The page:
Sandra Arnold holds a MLitt (High Distinction) and a PhD In Creative Writing from Central Queensland University, Australia.
She is the author of three books: Sing No Sad Songs: Losing a daughter to cancer (Canterbury University Press, 2011); Tomorrow's Empire (Horizon Press, 2000); A Distraction of Opposites (Hazard Press, 1992).
Her short fiction has been broadcast on National Radio, published in Landfall, Sport, Takahe, Meniscus, Fictive Dream, Words for the Wild, Fairlight Books, Foliate Oak, X-RAY Literary Magazine, Unlikely Stories, Potato Soup Journal and anthologised in The Best New Zealand Fiction 4, Dreadlocks, Other Voices, Antipodes New Writing, Vital Writing 1, Nuestra Voz, Sleep is a Beautiful Colour (UK National Flash Fiction Day, 2017), Fresh Ink (Cloud Ink Press, 2017), Retreat West Books 2018 Anthology and Bonsai: Best Small Stories from Aotearoa New Zealand (Canterbury University Press, NZ, 2018).
Her essays have appeared in Corpus, Deep South, Social Alternatives vol 31, Atlas 1,The Spinoff, Connotation Press, Night Garden Journal, TSS Publishing.
Her academic research on parental bereavement has been published in The Australasian Association of Writing Programmes Conference Proceedings (2010), TEXT 14 (2010), TEXT 14 Special issue 7 (2010), TEXT 13 (2009) and Research into 21st Century Communities (Post Pressed, Australia, 2007).
She won the Louis Johnson New Writers Bursary in 1989 and in the same year co-founded Takahe with David Howard and was its fiction editor from 1989 to 1995. She was the recipient of the 2014 Landfall/Otago University Press/Seresin Writing Residency and the winner of the 2015 New Zealand Heritage Week Short Story Competition. She was short-listed for the 2016 Grimshaw-Sargeson Fellowship and was an honourable contender for the 2016 Bristol Prize. She was a finalist in the 2018 Mslexia Flash Fiction competition and second in the 2017 University of Sunderland Short Story Award. Her story, Favouretta Pratt (Fictive Dream) was nominated for the 2018 Pushcart Prize, The Scent of Lemons (Flash Frontier) for the 2017 Best Small Fictions and The Golden Balloon (Cloud Ink Press) for the 2018 Best Small Fictions. Her flash fiction won second place in the June 2016 Flash 500 competition and the September 2016 Zero Flash competition.
Her flash fiction has been published in Jellyfish Review, Flash Frontier, The Linnet's Wings, Flashflood (2016), The Story Shack, Fewer than 500, Fictive Dream, Headland, Zero Fiction, Olentangy Review, We are a Website, North and South, Spontaneity, The Baby Shoes Project, Spelk, The Incubator, Firefly, The Airgonaut, The Flash Fiction Press, Alluvia, Blue Five Notebook, Lagan Online (NFFD Feature), Connotation Press, Dime Show Review, Peacock Journal, Flashflood (2017, 2018), Foxglove, Flash: The International Short-Short Story Magazine, 10.1 (2017), New Flash Fiction Review, The Creative Process, With Painted Words, Lost Balloon, Night Garden Journal, Wordlife, Bending Genres, Popshot Quarterly, The Drabble, Meniscus, Former Cactus, Blue Fifth Review Fall Quarterly, Tales from the Forest, 100 Word Story, The Sunlight Press, JMWW, Here Comes Everyone.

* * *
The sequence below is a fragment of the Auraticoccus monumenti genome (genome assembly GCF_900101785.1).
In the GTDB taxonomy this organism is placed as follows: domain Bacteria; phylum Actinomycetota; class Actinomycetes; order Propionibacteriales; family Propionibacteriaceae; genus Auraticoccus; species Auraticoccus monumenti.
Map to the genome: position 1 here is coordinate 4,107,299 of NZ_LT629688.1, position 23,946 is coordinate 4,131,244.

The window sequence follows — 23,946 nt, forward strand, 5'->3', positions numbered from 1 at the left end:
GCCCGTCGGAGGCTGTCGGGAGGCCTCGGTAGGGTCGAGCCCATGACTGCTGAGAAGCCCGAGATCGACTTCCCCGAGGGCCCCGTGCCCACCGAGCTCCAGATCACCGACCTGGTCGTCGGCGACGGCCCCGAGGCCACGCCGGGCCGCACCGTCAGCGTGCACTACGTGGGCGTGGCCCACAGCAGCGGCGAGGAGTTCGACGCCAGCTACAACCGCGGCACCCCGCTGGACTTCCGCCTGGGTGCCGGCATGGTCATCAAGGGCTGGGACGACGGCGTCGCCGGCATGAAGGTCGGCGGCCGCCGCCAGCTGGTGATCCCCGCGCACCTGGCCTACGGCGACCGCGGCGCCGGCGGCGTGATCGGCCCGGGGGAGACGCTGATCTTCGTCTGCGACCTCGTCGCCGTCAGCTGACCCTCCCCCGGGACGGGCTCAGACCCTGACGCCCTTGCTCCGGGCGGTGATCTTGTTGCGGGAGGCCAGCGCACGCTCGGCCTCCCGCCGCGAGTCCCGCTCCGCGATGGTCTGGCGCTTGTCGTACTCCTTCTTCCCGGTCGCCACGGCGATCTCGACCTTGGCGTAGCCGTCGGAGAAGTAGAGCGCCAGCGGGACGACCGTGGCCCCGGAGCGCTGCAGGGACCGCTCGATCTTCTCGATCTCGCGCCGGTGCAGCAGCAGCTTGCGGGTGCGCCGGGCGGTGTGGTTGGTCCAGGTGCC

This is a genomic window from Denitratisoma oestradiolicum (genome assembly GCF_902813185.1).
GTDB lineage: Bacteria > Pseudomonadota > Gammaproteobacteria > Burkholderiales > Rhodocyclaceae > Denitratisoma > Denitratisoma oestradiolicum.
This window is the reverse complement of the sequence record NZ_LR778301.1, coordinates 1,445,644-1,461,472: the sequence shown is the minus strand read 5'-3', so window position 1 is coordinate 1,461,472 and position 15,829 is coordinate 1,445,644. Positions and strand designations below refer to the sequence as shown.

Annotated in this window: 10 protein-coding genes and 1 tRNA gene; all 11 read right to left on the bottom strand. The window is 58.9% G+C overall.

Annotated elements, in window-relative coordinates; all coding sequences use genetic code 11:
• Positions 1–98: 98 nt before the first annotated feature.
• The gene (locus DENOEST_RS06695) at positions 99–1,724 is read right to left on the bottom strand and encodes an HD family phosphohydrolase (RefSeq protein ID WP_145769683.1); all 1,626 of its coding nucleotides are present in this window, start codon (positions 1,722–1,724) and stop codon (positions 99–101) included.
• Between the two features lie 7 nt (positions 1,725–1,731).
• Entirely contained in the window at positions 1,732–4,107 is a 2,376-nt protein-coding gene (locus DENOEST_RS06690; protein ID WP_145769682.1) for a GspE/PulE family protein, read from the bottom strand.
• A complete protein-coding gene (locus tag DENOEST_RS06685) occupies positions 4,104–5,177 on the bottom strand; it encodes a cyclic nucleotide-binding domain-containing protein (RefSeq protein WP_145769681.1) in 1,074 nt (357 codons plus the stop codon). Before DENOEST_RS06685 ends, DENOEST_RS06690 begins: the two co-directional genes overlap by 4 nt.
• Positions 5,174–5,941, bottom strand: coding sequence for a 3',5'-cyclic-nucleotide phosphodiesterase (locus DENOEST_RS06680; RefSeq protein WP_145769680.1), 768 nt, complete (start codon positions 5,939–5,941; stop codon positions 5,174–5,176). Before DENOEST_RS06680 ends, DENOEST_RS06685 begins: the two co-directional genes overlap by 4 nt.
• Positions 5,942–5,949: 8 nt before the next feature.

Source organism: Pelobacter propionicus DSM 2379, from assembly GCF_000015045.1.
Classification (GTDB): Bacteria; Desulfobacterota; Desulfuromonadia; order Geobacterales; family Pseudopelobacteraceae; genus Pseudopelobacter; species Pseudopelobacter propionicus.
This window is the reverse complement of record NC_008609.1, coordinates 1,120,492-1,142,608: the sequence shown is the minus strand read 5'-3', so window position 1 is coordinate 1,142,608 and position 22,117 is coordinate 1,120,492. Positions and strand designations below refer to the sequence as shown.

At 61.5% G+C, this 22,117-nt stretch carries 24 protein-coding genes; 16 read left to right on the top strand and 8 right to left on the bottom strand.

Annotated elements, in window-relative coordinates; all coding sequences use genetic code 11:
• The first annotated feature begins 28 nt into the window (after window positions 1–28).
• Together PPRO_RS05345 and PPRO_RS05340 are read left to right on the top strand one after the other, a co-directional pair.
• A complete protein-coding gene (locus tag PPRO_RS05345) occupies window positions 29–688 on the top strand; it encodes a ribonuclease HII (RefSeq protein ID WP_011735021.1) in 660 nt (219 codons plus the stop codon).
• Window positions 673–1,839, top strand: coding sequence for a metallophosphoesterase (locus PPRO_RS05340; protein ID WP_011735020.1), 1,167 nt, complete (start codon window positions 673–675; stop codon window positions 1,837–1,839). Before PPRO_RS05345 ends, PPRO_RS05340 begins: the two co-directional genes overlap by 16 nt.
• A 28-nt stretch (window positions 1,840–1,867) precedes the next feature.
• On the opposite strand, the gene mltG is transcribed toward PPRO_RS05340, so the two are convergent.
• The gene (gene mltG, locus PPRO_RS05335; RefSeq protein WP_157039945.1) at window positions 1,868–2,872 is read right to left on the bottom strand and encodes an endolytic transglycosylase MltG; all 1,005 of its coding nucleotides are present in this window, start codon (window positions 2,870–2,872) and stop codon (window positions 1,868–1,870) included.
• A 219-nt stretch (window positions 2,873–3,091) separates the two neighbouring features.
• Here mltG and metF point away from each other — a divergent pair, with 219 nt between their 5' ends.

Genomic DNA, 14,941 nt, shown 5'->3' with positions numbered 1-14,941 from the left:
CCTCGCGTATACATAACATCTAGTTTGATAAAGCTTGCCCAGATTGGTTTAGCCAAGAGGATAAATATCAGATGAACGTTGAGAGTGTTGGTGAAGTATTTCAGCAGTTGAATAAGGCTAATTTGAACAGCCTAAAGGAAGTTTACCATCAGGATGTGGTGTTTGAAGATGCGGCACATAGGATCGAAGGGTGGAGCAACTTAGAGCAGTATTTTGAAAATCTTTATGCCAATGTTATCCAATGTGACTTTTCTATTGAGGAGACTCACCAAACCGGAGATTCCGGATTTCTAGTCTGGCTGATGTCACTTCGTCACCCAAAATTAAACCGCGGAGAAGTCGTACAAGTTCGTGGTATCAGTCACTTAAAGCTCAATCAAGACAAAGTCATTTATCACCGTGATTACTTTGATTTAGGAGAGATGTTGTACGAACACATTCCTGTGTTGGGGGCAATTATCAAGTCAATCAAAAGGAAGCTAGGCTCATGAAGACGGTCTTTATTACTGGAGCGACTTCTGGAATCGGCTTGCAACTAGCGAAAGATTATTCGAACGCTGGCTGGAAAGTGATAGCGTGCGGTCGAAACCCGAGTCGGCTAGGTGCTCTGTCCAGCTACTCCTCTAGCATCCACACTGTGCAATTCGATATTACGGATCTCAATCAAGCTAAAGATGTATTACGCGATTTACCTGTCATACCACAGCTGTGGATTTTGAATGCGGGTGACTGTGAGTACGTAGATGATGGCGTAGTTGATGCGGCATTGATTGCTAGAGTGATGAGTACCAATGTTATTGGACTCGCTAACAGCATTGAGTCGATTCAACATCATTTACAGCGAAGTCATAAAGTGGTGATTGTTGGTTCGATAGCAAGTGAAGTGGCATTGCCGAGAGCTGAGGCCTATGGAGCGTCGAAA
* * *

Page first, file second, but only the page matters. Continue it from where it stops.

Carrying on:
She has worked as an editor, book reviewer, PhD examiner, literary judge, reviewer of academic papers and has been an invited speaker to conferences and literary festivals.
She is a member of the International Advisory Board and a guest editor for Meniscus Literary Journal (Australasian Association of Writing Programs). She was an Executive member of the Australasian Association of Writing Programmes, 2009 - 2012; Chairperson of the Canterbury Branch of New Zealand Society of Authors, 1993 - 1994; Executive Member of the National Council of NZSA 1987 - 1990.
She lives in rural North Canterbury with her husband, alpacas, hens and dog. In 2019 her third novel, Ash is forthcoming from Makaro Press, NZ and her flash fiction collection Soul Etchings from Retreat West Books, UK. She is currently working on a collection of short stories.
- Adult Fiction
- Adult Non-Fiction
- Short stories
North Canterbury, New Zealand